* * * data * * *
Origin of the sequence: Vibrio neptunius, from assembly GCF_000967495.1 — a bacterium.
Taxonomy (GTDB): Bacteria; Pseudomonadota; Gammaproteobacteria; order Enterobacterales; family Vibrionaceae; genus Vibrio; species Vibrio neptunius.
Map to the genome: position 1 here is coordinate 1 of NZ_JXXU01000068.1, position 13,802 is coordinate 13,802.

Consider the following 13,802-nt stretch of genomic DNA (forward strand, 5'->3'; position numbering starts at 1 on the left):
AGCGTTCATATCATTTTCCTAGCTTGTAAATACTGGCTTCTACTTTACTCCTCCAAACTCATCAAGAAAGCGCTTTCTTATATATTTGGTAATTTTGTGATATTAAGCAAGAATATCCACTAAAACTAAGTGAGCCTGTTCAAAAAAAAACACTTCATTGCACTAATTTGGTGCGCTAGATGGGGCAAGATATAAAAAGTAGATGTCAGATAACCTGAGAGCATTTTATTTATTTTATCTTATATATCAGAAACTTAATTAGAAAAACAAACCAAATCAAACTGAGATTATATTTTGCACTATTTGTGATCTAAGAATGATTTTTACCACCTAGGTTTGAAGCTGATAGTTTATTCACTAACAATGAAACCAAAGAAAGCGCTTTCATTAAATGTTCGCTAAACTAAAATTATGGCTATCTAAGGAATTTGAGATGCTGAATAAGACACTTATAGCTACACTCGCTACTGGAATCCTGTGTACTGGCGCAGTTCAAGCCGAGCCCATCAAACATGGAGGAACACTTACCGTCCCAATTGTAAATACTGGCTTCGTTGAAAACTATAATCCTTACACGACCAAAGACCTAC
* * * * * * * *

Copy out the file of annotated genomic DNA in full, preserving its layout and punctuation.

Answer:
Origin of the sequence: Vibrio neptunius, from assembly GCF_000967495.1 — a bacterium.
Taxonomy (GTDB): Bacteria; Pseudomonadota; Gammaproteobacteria; order Enterobacterales; family Vibrionaceae; genus Vibrio; species Vibrio neptunius.
Map to the genome: position 1 here is coordinate 1 of NZ_JXXU01000068.1, position 13,802 is coordinate 13,802.

Consider the following 13,802-nt stretch of genomic DNA (forward strand, 5'->3'; position numbering starts at 1 on the left):
AGCGTTCATATCATTTTCCTAGCTTGTAAATACTGGCTTCTACTTTACTCCTCCAAACTCATCAAGAAAGCGCTTTCTTATATATTTGGTAATTTTGTGATATTAAGCAAGAATATCCACTAAAACTAAGTGAGCCTGTTCAAAAAAAAACACTTCATTGCACTAATTTGGTGCGCTAGATGGGGCAAGATATAAAAAGTAGATGTCAGATAACCTGAGAGCATTTTATTTATTTTATCTTATATATCAGAAACTTAATTAGAAAAACAAACCAAATCAAACTGAGATTATATTTTGCACTATTTGTGATCTAAGAATGATTTTTACCACCTAGGTTTGAAGCTGATAGTTTATTCACTAACAATGAAACCAAAGAAAGCGCTTTCATTAAATGTTCGCTAAACTAAAATTATGGCTATCTAAGGAATTTGAGATGCTGAATAAGACACTTATAGCTACACTCGCTACTGGAATCCTGTGTACTGGCGCAGTTCAAGCCGAGCCCATCAAACATGGAGGAACACTTACCGTCCCAATTGTAAATACTGGCTTCGTTGAAAACTATAATCCTTACACGACCAAAGACCTAC